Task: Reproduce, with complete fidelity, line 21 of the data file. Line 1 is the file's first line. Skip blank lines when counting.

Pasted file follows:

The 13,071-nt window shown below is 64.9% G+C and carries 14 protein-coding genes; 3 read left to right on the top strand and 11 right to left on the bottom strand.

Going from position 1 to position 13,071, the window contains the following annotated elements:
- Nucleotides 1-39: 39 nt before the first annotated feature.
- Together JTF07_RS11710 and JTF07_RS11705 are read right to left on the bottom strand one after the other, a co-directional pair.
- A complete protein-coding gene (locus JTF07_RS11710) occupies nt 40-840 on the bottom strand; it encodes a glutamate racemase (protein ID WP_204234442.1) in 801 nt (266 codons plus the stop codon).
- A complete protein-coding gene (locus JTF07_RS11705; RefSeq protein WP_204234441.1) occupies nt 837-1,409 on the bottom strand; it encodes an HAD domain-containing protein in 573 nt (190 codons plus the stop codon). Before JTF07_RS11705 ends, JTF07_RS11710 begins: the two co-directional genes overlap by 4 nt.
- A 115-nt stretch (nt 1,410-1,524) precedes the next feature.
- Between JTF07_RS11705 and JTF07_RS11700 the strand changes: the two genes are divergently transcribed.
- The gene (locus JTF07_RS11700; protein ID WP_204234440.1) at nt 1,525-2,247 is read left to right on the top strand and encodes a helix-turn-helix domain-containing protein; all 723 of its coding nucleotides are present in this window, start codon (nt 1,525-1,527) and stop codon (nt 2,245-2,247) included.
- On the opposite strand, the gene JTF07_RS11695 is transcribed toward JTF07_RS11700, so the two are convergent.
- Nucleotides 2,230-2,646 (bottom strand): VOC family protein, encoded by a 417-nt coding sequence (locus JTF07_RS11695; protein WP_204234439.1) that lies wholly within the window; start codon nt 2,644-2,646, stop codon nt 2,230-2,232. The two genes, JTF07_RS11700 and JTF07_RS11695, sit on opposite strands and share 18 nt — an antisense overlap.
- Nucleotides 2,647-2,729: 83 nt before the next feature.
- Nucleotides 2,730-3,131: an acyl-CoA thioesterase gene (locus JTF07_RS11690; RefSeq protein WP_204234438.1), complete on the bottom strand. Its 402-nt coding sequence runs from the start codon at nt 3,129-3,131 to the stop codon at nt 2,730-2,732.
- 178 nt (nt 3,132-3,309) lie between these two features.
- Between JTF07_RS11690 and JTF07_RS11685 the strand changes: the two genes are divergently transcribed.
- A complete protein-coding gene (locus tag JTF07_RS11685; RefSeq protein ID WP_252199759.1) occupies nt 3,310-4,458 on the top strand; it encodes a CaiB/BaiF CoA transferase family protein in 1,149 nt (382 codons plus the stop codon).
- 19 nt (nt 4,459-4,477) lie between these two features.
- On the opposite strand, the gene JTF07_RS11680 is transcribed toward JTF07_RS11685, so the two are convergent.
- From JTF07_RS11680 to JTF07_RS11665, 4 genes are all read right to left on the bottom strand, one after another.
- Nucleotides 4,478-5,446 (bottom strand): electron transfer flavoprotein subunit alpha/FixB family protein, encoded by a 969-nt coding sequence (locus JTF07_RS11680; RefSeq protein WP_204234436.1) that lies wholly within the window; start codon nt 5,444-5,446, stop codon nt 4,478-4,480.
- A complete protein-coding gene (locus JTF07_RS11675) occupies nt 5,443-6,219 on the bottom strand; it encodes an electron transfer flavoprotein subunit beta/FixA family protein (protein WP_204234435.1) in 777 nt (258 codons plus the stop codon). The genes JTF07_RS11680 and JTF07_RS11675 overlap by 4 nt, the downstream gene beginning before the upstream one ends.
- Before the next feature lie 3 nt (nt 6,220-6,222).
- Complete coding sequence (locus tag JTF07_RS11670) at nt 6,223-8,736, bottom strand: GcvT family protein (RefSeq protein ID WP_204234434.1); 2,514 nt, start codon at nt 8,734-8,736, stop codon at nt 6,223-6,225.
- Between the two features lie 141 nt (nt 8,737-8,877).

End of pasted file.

- A complete protein-coding gene (locus JTF07_RS11675) occupies nt 5,443-6,219 on the bottom strand; it encodes an electron transfer flavoprotein subunit beta/FixA family protein (protein WP_204234435.1) in 777 nt (258 codons plus the stop codon). The genes JTF07_RS11680 and JTF07_RS11675 overlap by 4 nt, the downstream gene beginning before the upstream one ends.